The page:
The terrain was the perfect mirror of yesterday. This time I was going up the endless one percent grade, with lights ahead and behind. I was feeling OK, although getting increasingly cold in spite of a wool hat, softshell jacket, and toe covers. I finally stop and put on a balaclava and helmet cover. Still cold, and now I'm hoping for steeper grades. I'm greatly surprised to encounter a tree, after so much time in the expanses of North Park! By Gould I'm in forest again, leapfrogging Bob. Finally, the climb starts in earnest, and I'm in the midst of the high mountains again. I keep stopping to take pictures. 

Nokhu Crags (12,485'),  Rocky Mountain National Park.

At the top, there's a little marsh with six moose, and a car containing JLE! He takes my photo, and I joke I would have asked for a refund if I hadn't seen a moose on the ride. It's just before 7am. I've ridden 1000k in 75 hours. 200k to go. Could this actually happen?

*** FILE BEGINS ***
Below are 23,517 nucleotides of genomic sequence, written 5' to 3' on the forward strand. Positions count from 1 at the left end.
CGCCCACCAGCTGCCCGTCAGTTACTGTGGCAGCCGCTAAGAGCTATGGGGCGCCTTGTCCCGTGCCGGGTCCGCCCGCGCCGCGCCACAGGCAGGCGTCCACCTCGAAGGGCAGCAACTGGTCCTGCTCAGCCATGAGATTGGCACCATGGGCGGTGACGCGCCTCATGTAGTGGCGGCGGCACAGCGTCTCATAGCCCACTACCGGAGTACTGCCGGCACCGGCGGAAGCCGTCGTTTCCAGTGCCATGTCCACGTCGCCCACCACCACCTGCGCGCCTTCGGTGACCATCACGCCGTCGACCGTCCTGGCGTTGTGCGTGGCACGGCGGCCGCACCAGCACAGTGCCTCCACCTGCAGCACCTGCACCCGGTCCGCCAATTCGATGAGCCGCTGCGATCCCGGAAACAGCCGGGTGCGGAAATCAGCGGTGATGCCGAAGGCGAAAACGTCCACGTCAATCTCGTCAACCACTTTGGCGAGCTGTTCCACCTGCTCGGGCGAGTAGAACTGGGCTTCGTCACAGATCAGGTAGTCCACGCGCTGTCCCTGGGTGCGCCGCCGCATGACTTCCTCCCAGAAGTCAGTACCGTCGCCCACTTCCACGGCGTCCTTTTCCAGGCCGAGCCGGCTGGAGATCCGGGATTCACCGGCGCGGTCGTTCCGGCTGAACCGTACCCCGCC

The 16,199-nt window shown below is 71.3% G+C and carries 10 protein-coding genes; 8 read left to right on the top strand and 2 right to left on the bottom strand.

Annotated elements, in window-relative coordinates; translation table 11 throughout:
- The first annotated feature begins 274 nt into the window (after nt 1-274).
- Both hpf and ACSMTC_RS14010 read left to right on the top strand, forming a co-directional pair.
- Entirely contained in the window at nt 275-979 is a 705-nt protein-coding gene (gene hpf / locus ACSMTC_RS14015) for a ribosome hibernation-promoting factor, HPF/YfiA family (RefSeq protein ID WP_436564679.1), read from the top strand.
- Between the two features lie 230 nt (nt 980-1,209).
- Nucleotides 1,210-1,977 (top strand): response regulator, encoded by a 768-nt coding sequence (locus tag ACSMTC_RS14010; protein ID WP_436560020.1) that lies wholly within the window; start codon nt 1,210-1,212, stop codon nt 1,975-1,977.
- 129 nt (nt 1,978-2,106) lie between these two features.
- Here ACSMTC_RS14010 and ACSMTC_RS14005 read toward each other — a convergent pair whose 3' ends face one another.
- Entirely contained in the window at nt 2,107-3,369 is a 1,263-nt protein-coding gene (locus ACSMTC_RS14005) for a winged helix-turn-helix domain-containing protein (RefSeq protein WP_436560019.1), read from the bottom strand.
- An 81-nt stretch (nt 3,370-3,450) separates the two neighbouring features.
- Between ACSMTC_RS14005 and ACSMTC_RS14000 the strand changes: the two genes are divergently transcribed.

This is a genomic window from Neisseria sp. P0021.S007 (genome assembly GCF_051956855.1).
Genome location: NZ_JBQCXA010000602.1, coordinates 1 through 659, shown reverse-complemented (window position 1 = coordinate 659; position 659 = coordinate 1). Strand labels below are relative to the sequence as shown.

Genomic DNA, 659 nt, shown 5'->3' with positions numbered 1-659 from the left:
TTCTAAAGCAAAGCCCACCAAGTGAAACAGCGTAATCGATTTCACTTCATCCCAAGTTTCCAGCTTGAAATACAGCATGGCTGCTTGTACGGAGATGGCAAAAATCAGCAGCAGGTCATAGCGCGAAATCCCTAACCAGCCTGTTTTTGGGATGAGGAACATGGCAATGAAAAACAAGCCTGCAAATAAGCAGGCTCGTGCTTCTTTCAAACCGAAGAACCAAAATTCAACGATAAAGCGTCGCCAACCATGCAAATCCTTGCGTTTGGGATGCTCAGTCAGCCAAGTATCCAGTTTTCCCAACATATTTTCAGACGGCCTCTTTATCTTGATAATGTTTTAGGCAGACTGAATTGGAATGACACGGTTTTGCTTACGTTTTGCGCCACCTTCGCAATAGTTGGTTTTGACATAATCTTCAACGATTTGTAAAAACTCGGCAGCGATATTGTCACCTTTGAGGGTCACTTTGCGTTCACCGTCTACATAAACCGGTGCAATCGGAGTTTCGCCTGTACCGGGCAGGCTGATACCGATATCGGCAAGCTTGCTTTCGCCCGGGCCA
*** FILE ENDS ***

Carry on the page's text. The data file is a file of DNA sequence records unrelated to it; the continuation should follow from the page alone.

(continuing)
At Cameron Pass, wearing all my warm gear.

Down, down, down. There was sun at the top, and it was bearable; fast but not too fast. Almost get hit by a deer on that first strecth, it passed 10 yards away. Then into the shadows, and it's borderline freezing, but it gets a bit better after a while. And it's beautiful. And it keeps going down. As I make good time, I'm increasingly optimistic about a reasonably quick day—it would be nice to be done before rush hour in the suburbs. I arrived at Glen Echo to find lots of randonneurs sitting down to breakfast. It sounds like a good idea, so I have orange juice, eggs, sausage, and hash browns. And of course this was the moment of the day when it switched from too cold to too hot, so I switched from my winter gear to my summer gear, and headed into another world.